Stories In Stitches: Lessons From Political Convention Fashion
No, we weren't just looking at the women. The fashion at the Republican and Democratic conventions gave us clues about everyone — men, women, politicians and celebrities. Don't even get us started on the delegates (really, that's a photo essay of its own).
The most simple and obvious theme was the pervasiveness of red, white and blue. The colors conveyed the mood of the speakers and reminded us that it is indeed summertime and the weather is hotter than Hades out here.
White stood out. The most prominent wearers were Hillary Clinton and Melania Trump. Clinton's snowy suit matched her speech's optimism and let's-get-to-work attitude.
Ms. Trump's outfit at the Republican National Convention also made quite a statement — before people figured out that her speech mirrored Michelle Obama's 2008 remarks. Like Trump, the designer — Roksanda Ilincic — is an immigrant from the former Yugoslavia, Time notes. You could buy a version of the Ilincic piece for yourself, but it'll cost you a couple thousand bucks.
That was basically the end of the Melania Trump dress story. UNTIL ... Thursday night at the Democratic National Convention, when Ohio Rep. Joyce Beatty wore what appeared to be nearly the exact same dress. There are key distinctions: no back zipper and different pleats (we checked the tape).
Who wore it best?
At the RNC, Donald Trump's daughter Ivanka wore a dress that wasn't quite white, but it's worth talking about because she tweeted about her look, linking to a similar dress from her clothing line, on sale at Macy's.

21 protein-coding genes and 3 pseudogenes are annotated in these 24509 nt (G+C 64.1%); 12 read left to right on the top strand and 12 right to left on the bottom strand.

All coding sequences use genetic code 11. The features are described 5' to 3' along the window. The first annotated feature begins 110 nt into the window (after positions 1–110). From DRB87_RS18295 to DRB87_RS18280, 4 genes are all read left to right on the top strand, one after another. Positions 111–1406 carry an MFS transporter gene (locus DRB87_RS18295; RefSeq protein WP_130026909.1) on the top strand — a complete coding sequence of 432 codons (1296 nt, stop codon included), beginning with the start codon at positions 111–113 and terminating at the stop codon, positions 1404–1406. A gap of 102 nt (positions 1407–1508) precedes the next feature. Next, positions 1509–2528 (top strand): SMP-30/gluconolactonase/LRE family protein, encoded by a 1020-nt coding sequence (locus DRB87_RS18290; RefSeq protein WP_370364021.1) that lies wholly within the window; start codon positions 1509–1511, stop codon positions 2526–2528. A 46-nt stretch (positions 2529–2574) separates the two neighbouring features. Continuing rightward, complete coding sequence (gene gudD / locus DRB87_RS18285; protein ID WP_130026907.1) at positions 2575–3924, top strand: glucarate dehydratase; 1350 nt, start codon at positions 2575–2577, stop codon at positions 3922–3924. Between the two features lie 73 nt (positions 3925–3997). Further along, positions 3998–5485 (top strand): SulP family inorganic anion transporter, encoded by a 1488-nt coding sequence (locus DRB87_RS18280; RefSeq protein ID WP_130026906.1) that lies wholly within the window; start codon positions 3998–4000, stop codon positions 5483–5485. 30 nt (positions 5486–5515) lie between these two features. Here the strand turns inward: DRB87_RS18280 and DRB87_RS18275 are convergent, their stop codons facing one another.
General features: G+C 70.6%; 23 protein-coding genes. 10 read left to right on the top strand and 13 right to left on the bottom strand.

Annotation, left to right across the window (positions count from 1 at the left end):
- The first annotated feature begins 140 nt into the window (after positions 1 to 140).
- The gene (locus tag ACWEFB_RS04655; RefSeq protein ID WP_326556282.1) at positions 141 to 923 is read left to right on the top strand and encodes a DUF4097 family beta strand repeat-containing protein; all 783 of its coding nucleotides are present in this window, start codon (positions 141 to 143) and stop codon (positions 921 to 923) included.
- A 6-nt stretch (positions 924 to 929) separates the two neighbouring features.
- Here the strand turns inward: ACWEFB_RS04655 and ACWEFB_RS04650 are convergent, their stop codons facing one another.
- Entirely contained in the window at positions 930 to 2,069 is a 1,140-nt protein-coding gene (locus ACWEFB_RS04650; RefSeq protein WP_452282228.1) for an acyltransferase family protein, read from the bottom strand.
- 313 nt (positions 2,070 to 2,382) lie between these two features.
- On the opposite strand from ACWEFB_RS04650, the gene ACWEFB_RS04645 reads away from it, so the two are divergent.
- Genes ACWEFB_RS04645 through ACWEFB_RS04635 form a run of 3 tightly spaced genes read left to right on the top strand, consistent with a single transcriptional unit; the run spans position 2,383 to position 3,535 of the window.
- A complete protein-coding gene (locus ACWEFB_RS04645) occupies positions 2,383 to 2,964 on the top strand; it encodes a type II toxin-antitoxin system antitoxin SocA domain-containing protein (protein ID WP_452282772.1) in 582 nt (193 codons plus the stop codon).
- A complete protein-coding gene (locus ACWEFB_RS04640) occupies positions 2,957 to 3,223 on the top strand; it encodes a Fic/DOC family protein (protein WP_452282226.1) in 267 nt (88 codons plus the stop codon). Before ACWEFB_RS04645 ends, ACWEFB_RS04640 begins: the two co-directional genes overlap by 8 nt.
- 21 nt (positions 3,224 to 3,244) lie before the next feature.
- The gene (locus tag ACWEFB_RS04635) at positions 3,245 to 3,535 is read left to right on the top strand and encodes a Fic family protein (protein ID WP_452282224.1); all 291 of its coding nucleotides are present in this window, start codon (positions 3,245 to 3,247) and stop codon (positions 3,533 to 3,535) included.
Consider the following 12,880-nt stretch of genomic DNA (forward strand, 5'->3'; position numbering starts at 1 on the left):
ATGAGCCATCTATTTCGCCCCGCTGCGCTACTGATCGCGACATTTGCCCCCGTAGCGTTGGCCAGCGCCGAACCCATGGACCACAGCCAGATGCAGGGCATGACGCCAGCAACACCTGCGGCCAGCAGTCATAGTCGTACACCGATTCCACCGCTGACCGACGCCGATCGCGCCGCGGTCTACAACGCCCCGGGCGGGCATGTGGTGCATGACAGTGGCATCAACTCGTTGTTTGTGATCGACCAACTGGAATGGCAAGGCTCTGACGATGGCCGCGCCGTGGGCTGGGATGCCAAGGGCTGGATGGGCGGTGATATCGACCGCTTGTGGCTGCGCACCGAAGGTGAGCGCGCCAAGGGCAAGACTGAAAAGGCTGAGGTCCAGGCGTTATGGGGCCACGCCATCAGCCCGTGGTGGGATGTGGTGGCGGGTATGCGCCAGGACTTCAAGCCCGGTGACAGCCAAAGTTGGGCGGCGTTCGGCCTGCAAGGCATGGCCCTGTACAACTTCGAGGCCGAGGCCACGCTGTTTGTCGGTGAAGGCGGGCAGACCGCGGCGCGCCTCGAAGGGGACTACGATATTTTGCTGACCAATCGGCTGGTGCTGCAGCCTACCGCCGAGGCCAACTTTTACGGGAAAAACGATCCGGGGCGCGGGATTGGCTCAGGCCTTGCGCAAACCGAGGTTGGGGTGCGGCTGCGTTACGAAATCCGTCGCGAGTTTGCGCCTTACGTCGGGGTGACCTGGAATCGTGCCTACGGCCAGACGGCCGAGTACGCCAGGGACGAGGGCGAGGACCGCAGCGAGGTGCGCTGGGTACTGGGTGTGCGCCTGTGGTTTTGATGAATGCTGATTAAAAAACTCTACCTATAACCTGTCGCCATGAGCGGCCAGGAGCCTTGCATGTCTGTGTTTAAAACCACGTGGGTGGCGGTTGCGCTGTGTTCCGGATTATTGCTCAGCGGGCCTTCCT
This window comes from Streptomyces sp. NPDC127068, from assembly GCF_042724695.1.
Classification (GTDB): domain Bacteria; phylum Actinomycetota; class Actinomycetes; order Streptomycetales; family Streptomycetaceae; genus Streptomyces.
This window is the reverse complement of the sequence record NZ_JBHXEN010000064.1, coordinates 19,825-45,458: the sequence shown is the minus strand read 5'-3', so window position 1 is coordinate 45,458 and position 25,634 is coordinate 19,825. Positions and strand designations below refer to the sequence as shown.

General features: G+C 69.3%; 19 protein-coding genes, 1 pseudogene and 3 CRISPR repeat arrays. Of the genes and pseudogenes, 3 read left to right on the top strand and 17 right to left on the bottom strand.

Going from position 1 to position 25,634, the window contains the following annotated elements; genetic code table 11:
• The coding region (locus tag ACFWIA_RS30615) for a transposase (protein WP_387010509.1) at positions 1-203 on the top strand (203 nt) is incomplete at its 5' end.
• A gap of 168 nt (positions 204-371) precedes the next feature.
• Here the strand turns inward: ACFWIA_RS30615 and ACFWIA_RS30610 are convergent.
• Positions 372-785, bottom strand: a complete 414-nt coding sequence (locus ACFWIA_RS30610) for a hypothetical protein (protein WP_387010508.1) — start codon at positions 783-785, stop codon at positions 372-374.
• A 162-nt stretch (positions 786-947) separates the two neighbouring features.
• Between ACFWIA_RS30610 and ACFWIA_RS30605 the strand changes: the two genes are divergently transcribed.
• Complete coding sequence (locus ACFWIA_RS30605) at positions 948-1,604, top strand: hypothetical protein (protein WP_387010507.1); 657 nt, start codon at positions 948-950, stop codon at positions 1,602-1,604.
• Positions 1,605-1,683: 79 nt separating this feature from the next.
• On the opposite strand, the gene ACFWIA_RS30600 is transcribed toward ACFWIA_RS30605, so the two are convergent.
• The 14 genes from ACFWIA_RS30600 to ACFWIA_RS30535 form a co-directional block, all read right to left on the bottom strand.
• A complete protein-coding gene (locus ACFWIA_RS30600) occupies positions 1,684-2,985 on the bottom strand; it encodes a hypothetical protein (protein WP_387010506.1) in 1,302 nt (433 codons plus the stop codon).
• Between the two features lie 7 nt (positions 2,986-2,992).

This, friend, was an opportunity.
Ivanka's entrepreneurial spirit also came through in her speech introducing her father, during which she advocated for working mothers, saying her father "will focus on making quality child care affordable and accessible for all," a topic she will be writing about in her forthcoming book. Also, CAN WE TALK ABOUT THE SUBTLE BREEZE? Wisps of hair blew gently around her as she spoke. Brilliant.
Donald Trump also has a fashion line — the Donald J. Trump Collection — but it's not clear if he wears the stuff himself. In his book, Trump: Think Like a Billionaire: Everything You Need to Know about Success, Real Estate, and Life, the candidate cites Brioni suits as his favorite, Town and Country reports. Whatever The Donald chooses to wear, his clothing line has been the source of some controversy. For all his rhetoric about China and trade, much of the Trump Collection is manufactured abroad. When confronted with that fact, Trump incorrectly responded that clothing items such as his are not made in the U.S., according to FactCheck.org.
We cannot confirm whether Trump wears his line, but it appears that Donald Jr. does, based on a search of ties from the collection's website. Son Eric's tie could be part of the collection, too. The young men broke ranks with their color scheme, and, as The Atlantic noted in its live blog, Eric sported a "very un-Trumplike four-in-hand tie knot."
For his acceptance speech, the Republican presidential nominee stood before an image of dozens of American flags and sported a bold red tie. The look matched the tone of his remarks, filled with urgency and "law and order."